And forgive us our debts, as we forgive our debtors.
Matthew 6:12, King James Bible, 1611
In an economic crisis, must a government repay its international debts even if it means cutting programs when citizens need them most? Governments struggled with this dilemma during recent crises in Greece, Argentina, Iceland, and other countries. The question is not only about economics: costs, benefits, credit, reputation. It’s also about morality: the obligation to repay and the obligation to care for citizens.
When emboldened by moral righteousness, people stray far from ordinary considerations like costs, benefits, harm, compromise, and happiness. That’s why in so many cultures moralists condemn, punish, and even execute people for benign offenses such as premarital sex, dancing, homosexuality, eating the wrong animal, believing in the wrong gods, drawing the wrong cartoon, and so on. Human morality seethes with taboos—actions that are forbidden or obligatory, no matter what. And taboos collide to create dilemmas: Should you lie to protect someone you love? Should you take money from the rich to help the poor? Should you kill one person to save five?
We wanted to know how people judge moral dilemmas of international debt. How strong is the moral taboo against defaulting on a debt? To find out, participants read a hypothetical dilemma where a country suffers from an economic crisis and the government cannot repay its international debt unless it cuts government jobs. If the government defaults, then the lender country will have to cut jobs due to the missing funds but not as many as the debtor country. The dilemma is analogous to the trolley problem from moral philosophy, in which someone must decide whether to kill one person to save five people. In this case, the debtor decides whether to default on the debt to save 6,000 jobs at home, while causing 5,000 job losses in the lender country. This means that the debtor stands to lose 1.2 times more jobs than the lender, creating a dilemma between saving more jobs versus meeting the moral obligation to repay. Participants answered what the government should do, and whether each choice is morally wrong and deserves punishment.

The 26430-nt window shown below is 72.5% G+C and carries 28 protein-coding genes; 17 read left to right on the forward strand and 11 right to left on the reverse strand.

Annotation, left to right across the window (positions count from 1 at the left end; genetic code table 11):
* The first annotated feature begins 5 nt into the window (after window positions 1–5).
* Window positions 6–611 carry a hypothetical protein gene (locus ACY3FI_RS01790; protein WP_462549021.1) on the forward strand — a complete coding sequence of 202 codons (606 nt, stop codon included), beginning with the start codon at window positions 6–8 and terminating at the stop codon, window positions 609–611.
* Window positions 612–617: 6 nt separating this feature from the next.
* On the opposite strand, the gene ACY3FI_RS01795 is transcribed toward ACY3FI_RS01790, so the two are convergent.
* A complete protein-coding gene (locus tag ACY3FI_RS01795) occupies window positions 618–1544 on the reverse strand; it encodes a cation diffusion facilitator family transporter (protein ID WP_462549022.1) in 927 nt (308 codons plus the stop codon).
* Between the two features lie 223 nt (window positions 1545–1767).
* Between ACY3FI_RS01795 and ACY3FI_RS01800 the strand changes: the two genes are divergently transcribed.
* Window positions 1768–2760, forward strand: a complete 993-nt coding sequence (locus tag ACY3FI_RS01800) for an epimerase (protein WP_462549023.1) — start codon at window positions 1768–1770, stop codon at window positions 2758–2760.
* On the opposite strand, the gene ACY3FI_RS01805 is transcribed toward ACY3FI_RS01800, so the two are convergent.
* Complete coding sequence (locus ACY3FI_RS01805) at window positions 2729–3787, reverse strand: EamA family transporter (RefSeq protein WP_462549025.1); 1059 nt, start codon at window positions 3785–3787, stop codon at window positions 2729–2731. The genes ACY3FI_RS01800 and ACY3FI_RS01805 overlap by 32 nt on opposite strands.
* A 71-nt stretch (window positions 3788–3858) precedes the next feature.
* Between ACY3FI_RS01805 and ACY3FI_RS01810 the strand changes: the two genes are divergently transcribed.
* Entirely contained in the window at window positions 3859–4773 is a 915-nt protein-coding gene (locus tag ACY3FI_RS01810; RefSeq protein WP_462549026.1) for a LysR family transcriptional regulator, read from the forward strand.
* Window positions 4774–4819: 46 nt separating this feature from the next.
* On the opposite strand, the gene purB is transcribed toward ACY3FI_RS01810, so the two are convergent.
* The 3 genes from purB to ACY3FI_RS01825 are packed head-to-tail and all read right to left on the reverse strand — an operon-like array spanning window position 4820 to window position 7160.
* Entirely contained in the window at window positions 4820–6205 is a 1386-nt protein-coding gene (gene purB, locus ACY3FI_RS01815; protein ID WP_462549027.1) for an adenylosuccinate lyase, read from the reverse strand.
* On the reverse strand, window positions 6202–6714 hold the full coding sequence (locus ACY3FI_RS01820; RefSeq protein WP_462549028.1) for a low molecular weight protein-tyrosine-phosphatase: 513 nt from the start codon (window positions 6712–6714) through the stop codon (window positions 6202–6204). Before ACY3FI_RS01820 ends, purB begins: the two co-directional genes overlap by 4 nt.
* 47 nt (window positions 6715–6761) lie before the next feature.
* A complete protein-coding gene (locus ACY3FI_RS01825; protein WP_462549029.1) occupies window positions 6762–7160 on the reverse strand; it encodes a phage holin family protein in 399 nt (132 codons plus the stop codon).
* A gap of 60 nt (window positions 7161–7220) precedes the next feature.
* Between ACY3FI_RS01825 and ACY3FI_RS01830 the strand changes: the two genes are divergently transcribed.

We found that 72% of participants opposed default and said the government must repay (Figure 1, 1.2x condition). Thus, we see the signs of a taboo: Participants opposed default even when it would do more good.
To gauge the strength of the taboo, we varied the debtor’s job losses across conditions. The debtor would lose 6,000, 10,000, 25,000, or 100,000 jobs, while holding constant the creditor’s losses at 5,000 jobs. This varies the ratio of damage to the debtor relative to the creditor, such that the debtor’s losses are 1.2x, 2x, 5x, or 20x those of the creditor. We also manipulated whether the government was deciding whether to fully default or to partially default by repaying half of what they owe.